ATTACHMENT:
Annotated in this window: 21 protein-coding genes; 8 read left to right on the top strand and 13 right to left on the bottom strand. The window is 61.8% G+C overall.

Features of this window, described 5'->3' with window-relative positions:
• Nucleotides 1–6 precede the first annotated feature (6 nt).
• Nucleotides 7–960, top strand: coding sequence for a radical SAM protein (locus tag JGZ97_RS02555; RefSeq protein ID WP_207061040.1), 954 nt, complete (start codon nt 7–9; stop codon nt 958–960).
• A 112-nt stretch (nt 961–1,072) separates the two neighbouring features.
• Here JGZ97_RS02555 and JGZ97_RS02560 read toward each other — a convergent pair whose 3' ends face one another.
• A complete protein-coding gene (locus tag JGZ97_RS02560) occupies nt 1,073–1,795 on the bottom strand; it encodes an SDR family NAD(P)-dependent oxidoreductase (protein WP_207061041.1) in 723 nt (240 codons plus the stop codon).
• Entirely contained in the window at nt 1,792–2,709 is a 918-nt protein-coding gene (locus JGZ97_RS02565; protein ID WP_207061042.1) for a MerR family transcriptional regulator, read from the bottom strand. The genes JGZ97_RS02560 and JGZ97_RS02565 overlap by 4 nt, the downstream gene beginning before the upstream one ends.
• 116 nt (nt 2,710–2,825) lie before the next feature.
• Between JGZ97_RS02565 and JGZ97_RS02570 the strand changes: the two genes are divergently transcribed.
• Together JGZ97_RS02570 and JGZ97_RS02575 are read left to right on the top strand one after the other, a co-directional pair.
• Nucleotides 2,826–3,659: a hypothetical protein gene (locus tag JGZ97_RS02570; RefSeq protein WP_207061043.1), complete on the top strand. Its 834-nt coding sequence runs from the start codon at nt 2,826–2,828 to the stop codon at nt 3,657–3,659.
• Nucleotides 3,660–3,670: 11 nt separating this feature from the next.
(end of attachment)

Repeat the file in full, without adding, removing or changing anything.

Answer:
Annotated in this window: 21 protein-coding genes; 8 read left to right on the top strand and 13 right to left on the bottom strand. The window is 61.8% G+C overall.

Features of this window, described 5'->3' with window-relative positions:
• Nucleotides 1–6 precede the first annotated feature (6 nt).
• Nucleotides 7–960, top strand: coding sequence for a radical SAM protein (locus tag JGZ97_RS02555; RefSeq protein ID WP_207061040.1), 954 nt, complete (start codon nt 7–9; stop codon nt 958–960).
• A 112-nt stretch (nt 961–1,072) separates the two neighbouring features.
• Here JGZ97_RS02555 and JGZ97_RS02560 read toward each other — a convergent pair whose 3' ends face one another.
• A complete protein-coding gene (locus tag JGZ97_RS02560) occupies nt 1,073–1,795 on the bottom strand; it encodes an SDR family NAD(P)-dependent oxidoreductase (protein WP_207061041.1) in 723 nt (240 codons plus the stop codon).
• Entirely contained in the window at nt 1,792–2,709 is a 918-nt protein-coding gene (locus JGZ97_RS02565; protein ID WP_207061042.1) for a MerR family transcriptional regulator, read from the bottom strand. The genes JGZ97_RS02560 and JGZ97_RS02565 overlap by 4 nt, the downstream gene beginning before the upstream one ends.
• 116 nt (nt 2,710–2,825) lie before the next feature.
• Between JGZ97_RS02565 and JGZ97_RS02570 the strand changes: the two genes are divergently transcribed.
• Together JGZ97_RS02570 and JGZ97_RS02575 are read left to right on the top strand one after the other, a co-directional pair.
• Nucleotides 2,826–3,659: a hypothetical protein gene (locus tag JGZ97_RS02570; RefSeq protein WP_207061043.1), complete on the top strand. Its 834-nt coding sequence runs from the start codon at nt 2,826–2,828 to the stop codon at nt 3,657–3,659.
• Nucleotides 3,660–3,670: 11 nt separating this feature from the next.